We launched pretty cool product about a month ago. It got lots of really great coverage in the press. After spending 9 months rewriting Firefox for Android, we’re really happy with the results. But that mostly just establishes a baseline for us and onward we go. Firefox 15 has lots of great new features that I promise I’ll blog about real soon.

Right now we’re super excited to call attention to the fact that we are bringing support for ARMv6 to Firefox for Android. Specifically, we landed all of the patches needed for ARMv6 support during Firefox 16’s time on trunk. So as the Firefox 16 train rumbles along the tracks to the Aurora station, we now have Aurora nightly builds and an associated update channel to keep you on the latest and greatest. These are the obvious continuation of the ARMv6 trunk nightly builds that Armen blogged about.

Now you get to choose between staying on the bleeding edge and seeing the latest and greatest things on the Nightly channel, or a more stable experience on our Aurora channel. Either way, you’re helping us ship a great product for ARMv6 users.

What is ARMV6 you ask? Well, ARM is the CPU architecture that powers the vast majority of mobile devices. As with everything technology related, the ARM Architecture evolves and with each new version of ARM new features get added that allow developers to either do entirely new things or maybe just do old things faster.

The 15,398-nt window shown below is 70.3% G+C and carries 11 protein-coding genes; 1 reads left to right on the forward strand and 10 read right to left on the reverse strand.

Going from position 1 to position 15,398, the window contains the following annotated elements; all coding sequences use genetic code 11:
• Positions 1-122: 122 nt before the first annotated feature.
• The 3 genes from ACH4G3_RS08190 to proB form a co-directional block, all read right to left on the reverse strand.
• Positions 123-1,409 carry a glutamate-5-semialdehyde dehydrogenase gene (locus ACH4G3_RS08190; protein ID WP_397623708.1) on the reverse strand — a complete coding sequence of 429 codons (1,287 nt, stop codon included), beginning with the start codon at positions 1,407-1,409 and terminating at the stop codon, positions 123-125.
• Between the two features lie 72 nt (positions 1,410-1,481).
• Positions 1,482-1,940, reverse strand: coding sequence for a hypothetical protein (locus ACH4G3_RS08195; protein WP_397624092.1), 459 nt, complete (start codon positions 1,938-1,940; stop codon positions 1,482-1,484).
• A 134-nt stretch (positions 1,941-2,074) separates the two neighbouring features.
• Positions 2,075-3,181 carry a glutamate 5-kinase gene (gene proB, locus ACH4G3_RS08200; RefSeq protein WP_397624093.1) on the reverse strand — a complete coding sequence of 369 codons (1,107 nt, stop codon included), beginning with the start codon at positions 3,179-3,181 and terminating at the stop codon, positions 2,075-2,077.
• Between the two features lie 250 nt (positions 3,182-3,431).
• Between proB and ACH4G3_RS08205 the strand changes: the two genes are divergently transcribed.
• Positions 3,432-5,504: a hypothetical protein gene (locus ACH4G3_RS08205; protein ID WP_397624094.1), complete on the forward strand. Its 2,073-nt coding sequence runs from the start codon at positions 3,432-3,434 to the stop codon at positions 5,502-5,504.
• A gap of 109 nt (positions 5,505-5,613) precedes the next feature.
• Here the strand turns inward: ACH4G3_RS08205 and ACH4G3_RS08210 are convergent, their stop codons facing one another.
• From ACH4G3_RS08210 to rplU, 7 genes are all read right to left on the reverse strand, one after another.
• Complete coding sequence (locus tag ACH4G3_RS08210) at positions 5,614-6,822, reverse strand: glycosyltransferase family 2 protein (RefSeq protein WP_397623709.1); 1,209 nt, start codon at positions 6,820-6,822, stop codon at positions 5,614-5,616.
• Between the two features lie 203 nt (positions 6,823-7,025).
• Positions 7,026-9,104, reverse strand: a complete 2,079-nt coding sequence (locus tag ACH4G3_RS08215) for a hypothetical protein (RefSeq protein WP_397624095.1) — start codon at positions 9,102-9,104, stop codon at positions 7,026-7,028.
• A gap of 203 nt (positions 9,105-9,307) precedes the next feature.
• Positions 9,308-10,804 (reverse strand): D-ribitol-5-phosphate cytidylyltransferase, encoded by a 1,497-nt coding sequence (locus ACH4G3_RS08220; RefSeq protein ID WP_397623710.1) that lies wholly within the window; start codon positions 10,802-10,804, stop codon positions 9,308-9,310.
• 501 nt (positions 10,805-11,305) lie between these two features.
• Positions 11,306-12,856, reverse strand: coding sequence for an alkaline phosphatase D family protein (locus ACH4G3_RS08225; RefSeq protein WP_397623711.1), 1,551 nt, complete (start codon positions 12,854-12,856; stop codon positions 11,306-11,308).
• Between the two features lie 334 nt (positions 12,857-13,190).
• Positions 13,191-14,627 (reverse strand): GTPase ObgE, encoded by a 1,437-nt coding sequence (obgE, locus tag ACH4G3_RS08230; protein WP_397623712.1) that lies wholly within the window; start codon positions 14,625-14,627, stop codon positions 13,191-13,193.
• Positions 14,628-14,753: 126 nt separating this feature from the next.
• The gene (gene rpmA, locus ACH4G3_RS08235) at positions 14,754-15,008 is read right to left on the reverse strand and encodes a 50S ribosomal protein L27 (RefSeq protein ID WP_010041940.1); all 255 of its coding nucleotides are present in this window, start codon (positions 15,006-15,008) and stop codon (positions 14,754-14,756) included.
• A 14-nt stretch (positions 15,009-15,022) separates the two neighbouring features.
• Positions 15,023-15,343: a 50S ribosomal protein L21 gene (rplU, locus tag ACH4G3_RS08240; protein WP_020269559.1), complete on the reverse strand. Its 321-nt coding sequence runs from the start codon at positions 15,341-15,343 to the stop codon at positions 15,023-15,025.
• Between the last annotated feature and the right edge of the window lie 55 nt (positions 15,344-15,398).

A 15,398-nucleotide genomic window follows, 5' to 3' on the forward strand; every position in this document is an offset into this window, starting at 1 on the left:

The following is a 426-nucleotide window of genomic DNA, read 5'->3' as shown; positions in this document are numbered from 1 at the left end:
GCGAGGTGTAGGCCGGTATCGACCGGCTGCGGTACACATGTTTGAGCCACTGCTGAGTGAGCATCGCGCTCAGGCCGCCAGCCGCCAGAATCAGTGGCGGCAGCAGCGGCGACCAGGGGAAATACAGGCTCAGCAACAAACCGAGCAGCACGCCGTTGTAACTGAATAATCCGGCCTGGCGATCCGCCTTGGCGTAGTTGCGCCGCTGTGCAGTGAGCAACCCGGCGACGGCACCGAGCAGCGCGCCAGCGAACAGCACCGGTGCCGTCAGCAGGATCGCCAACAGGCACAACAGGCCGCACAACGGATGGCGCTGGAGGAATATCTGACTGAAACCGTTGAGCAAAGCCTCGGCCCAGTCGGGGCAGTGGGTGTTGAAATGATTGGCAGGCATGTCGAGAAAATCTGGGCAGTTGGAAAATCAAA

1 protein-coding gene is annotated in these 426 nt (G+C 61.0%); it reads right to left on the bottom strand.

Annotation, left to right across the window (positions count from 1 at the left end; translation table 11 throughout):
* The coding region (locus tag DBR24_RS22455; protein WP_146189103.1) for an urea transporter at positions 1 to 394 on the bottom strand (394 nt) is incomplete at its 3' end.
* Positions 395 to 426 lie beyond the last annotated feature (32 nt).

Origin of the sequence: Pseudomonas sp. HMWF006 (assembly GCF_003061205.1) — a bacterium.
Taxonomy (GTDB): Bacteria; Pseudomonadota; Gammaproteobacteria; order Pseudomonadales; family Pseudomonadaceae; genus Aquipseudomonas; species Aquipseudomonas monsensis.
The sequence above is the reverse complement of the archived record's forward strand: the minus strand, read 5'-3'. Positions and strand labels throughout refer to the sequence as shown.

Specifically, we choose to target ARMv7 originally to take advantage of the Thumb-2 instruction set that was introduced with that version of the architecture. The main benefit of the Thumb-2 instruction set is it produces smaller binaries. In fact the ARMv7 (using Thumb-2) version of libxul.so is 40% smaller than the ARMv6 version of libxul.so (23.8MB vs. 17MB). In addition, the smaller binary size results in a performance benefit since more of the library’s binary will be cached at any given time. it should be noted though that due to compression, the resulting ARMv6 apk  is only 2MB bigger than the ARMv7 apk.

When we made the decision to use Thumb-2 binary for Firefox, the Android Market only allowed you to ship one version of your app at a time. Since then the Android Market (eventually renamed Google Play) added support for shipping different APK’s to different devices. This opened the door to us being able to ship the smaller and faster binaries to devices that were compatible with it and at the same time address the other half of the market which is running on ARMv6 hardware.

So, if you’ve previously been unable to get Firefox from the Google Play Store, please go grab an Aurora build and give it a try. We’d love to hear your feedback, which you can provide by signing up for the ARMv6 Mobile Test Drivers mailing list, and you’ll be helping to bring Firefox to millions more users who have been left behind by modern browsers.